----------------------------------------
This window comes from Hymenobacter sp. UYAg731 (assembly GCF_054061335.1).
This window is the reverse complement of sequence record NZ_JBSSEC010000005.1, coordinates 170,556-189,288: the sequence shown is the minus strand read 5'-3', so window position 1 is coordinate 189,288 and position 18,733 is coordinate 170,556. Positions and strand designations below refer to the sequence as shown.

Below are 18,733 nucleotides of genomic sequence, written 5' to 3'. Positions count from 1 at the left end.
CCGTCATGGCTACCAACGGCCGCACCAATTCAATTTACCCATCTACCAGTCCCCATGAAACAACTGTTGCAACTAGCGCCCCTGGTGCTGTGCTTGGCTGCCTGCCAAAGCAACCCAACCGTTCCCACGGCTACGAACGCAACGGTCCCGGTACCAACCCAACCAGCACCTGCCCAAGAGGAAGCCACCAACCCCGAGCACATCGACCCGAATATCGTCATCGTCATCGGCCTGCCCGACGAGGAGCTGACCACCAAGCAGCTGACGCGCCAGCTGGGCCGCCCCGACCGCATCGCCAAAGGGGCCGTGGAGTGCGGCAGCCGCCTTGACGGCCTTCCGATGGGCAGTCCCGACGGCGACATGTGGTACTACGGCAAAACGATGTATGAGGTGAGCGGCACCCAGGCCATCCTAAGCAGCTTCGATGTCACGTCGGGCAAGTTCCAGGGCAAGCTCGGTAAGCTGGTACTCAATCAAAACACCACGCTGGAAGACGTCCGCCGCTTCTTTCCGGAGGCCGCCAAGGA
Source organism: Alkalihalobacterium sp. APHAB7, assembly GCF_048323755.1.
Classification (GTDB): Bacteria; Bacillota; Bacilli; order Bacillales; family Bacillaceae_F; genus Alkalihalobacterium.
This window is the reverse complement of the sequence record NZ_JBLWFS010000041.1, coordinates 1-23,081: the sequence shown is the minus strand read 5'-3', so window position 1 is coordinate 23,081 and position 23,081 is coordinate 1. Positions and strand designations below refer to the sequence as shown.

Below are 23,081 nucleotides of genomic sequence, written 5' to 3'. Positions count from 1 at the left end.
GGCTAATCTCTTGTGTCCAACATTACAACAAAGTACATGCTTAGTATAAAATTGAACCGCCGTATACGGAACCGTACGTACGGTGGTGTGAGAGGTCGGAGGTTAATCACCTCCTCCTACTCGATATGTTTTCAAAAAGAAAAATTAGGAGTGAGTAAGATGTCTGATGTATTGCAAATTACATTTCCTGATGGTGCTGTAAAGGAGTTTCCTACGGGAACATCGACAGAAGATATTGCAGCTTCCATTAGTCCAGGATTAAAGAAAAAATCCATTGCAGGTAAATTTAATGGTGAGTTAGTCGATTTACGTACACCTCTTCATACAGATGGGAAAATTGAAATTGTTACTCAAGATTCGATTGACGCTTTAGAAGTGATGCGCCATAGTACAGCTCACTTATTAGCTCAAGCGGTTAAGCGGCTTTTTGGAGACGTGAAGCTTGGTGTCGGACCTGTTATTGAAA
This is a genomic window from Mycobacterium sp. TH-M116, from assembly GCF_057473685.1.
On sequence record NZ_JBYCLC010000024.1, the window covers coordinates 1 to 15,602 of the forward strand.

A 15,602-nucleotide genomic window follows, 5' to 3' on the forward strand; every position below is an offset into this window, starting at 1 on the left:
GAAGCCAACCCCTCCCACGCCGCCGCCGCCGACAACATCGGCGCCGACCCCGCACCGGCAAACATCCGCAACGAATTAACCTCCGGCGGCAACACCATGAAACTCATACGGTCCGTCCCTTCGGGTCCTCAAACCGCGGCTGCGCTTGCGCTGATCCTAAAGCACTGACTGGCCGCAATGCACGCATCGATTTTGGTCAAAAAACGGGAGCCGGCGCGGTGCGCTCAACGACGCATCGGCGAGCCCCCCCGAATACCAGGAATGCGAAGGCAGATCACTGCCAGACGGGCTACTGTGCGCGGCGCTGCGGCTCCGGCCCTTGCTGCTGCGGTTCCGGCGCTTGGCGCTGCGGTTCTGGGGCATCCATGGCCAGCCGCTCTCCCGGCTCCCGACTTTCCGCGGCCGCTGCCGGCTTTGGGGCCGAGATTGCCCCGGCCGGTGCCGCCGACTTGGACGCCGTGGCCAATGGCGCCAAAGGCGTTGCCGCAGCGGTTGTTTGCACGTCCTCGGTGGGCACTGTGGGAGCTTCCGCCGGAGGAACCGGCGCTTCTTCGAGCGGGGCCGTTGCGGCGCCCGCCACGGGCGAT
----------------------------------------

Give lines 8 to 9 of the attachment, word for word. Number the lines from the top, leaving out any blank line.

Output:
Below are 23,081 nucleotides of genomic sequence, written 5' to 3'. Positions count from 1 at the left end.
GGCTAATCTCTTGTGTCCAACATTACAACAAAGTACATGCTTAGTATAAAATTGAACCGCCGTATACGGAACCGTACGTACGGTGGTGTGAGAGGTCGGAGGTTAATCACCTCCTCCTACTCGATATGTTTTCAAAAAGAAAAATTAGGAGTGAGTAAGATGTCTGATGTATTGCAAATTACATTTCCTGATGGTGCTGTAAAGGAGTTTCCTACGGGAACATCGACAGAAGATATTGCAGCTTCCATTAGTCCAGGATTAAAGAAAAAATCCATTGCAGGTAAATTTAATGGTGAGTTAGTCGATTTACGTACACCTCTTCATACAGATGGGAAAATTGAAATTGTTACTCAAGATTCGATTGACGCTTTAGAAGTGATGCGCCATAGTACAGCTCACTTATTAGCTCAAGCGGTTAAGCGGCTTTTTGGAGACGTGAAGCTTGGTGTCGGACCTGTTATTGAAA